Top of the morning to ya MCM!
Ron Burgundy and I have decided we'd like to start a mulit-post topic called The Master Debaters: Pratt vs. Ron. It will mainly be in the format of us interviewing each other on certain topics of our choosing (we may create a poll later on or take suggestions from the comments on future topics, but this is kind of our pilot to see if it works or not).
Basically the format will be, each of us will either support or oppose a side of the topic and we'll "interview" each other for your enjoyment. Then at the end of the post, we'll provide you with a "few things we think" could be football related, more often it will be completely random.
Please! any and all comments or suggestions are welcome as long as you are not Capt. Negative like ByThePowerOfMunchak...
Alright, let's do this Leeeeerooooy Jeeeeeeenkins!
Tonight we are talking about Concussions in the NFL and how no body likes them...
Ok Pratt, we all know you are rather anti-Goddell. The hot topic in the league right now with the death of Junior Seau is concussions. Over 2,000 former players are involved in lawsuits against the NFL. My question is...why are they just now getting to this?
Good evening Mr Burgundy;
((SideSide Note: Actually I really don't mind Goodell, I think he's trying to make the league safer for everyone. I just wish his punishments were the same across the board, but I'll play the part for sake of argument))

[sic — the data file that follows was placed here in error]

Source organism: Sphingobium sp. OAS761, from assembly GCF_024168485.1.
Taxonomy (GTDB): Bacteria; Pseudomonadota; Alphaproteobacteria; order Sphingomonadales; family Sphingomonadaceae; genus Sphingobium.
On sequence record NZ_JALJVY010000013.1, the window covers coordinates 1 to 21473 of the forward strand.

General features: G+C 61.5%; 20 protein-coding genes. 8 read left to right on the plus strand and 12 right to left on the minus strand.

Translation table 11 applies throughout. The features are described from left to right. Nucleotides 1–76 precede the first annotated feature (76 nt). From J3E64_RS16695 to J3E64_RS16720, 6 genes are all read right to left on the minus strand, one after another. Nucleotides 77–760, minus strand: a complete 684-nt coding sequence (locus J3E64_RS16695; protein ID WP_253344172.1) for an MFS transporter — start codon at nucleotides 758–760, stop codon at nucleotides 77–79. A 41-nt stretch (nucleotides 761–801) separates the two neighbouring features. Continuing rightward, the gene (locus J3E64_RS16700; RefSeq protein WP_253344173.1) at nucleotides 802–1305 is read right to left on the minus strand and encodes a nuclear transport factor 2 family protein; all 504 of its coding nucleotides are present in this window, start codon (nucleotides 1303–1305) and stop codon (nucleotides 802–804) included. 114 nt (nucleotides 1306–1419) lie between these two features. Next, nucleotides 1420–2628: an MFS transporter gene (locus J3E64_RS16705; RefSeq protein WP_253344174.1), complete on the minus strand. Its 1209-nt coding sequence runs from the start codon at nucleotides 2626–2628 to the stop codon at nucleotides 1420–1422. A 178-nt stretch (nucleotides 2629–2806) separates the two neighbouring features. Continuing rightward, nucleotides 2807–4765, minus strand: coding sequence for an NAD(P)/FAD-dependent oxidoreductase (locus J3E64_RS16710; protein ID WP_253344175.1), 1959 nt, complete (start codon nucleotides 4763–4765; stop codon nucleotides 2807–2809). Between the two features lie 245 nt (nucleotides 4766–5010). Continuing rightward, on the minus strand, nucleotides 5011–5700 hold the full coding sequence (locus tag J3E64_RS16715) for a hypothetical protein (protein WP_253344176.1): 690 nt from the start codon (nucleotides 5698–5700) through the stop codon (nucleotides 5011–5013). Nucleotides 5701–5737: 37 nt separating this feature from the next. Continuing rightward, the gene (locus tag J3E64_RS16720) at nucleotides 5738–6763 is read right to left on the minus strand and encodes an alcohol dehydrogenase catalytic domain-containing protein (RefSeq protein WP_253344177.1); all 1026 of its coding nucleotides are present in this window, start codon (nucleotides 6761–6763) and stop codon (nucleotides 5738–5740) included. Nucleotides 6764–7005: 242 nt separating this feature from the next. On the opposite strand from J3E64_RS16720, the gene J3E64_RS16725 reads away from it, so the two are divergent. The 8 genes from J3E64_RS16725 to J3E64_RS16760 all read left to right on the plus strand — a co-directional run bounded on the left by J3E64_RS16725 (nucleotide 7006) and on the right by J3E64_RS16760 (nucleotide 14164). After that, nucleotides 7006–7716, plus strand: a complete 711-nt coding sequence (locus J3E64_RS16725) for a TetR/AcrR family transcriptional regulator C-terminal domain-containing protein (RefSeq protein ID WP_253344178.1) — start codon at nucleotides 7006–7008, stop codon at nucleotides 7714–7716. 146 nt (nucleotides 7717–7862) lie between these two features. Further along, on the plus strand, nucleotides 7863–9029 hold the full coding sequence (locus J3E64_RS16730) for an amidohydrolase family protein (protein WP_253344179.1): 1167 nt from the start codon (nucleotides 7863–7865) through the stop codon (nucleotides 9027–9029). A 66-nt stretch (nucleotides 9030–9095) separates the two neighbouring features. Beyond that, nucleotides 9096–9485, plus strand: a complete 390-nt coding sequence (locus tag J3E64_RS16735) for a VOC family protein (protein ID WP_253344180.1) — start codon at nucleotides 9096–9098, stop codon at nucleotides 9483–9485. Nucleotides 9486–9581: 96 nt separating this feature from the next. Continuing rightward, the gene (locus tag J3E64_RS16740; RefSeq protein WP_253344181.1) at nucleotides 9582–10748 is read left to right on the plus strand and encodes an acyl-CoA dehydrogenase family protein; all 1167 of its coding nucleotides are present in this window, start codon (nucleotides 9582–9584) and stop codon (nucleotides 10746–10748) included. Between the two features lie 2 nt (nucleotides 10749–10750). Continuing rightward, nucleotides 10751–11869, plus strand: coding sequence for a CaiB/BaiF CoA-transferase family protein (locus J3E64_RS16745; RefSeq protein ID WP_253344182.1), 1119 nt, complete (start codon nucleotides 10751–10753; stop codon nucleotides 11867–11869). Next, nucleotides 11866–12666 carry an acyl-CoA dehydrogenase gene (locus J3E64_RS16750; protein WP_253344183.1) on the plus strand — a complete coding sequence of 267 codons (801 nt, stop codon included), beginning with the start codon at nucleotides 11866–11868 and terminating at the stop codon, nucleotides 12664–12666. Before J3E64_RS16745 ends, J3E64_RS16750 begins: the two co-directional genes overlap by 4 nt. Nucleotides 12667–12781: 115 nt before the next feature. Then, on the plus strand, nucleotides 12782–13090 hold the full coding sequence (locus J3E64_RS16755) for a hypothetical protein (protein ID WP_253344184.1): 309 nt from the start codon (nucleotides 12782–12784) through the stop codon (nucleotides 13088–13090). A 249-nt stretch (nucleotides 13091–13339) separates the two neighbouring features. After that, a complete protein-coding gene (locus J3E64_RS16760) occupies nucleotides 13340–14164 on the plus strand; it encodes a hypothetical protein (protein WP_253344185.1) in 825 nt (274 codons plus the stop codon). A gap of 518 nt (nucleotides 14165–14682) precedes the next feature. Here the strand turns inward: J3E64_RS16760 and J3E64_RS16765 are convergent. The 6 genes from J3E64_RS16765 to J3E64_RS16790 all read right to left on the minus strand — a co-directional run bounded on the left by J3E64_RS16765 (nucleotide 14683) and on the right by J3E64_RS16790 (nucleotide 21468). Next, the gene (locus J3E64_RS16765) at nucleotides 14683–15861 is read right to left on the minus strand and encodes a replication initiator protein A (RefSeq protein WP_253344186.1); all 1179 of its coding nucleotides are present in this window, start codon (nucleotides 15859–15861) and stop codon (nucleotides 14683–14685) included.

I believe the problem has always been there, just not talked about. As Seau said in previous interviews, players rarely brought up concussions or other problems for fear of ridicule from other players and/or benching. This is the model of football the NFL built, your job is always at risk; every year, every camp, every play, could be your last time you step on a professional football field.
I don't believe you can have football be a safe sport, but still ask for big hits. Players need to understand what they are getting involved in before they step on the field.
San Diego's King:
Come on now, Pratt, don't you think every single one of these guys know what they're getting into? Especially once they have reached the NFL level, they have likely been playing the sport since middle school and had plenty of time to realize, "I'm going to be hit hard, which could lead to serious injury and other health problems." I honestly believe a lot of this recent concussion hysteria has been fueled by the media latching onto the shocking death of a recent NFL great. Would we be talking about all of this if it was another player from the 50s/60s era of the league? (This is not to look down upon that era; if anything, they're the ones who need the most help today financially, but I don't think the concussion issue would be as big as it is right now if it wasn't for Seau's death.)
Pratt The Infallible:
No, I honestly do not think these kids fully understand what they are getting into at a young age. They are envision riches and stardom at a very young age; we all know majority of kids already think they are invincible and are not worrying about arthritis in their knees, let alone mental/physical problems from past concussions. It's not that I disagree with Goodell's stance on making the league safer, but it is not as if this is new to the NFL. He needs to be promoting safety for the right reasons, not trying to warp the game into something it is not *a "safe" game*. The league has PLENTY of money to start researching and developing the safest equipment for the sport, why don't they invest more time in pursuing that avenue instead of trying to water down the game? Big hits, dangerous play will ALWAYS happen when you are dangling a $50 million dollar carrot infront of people.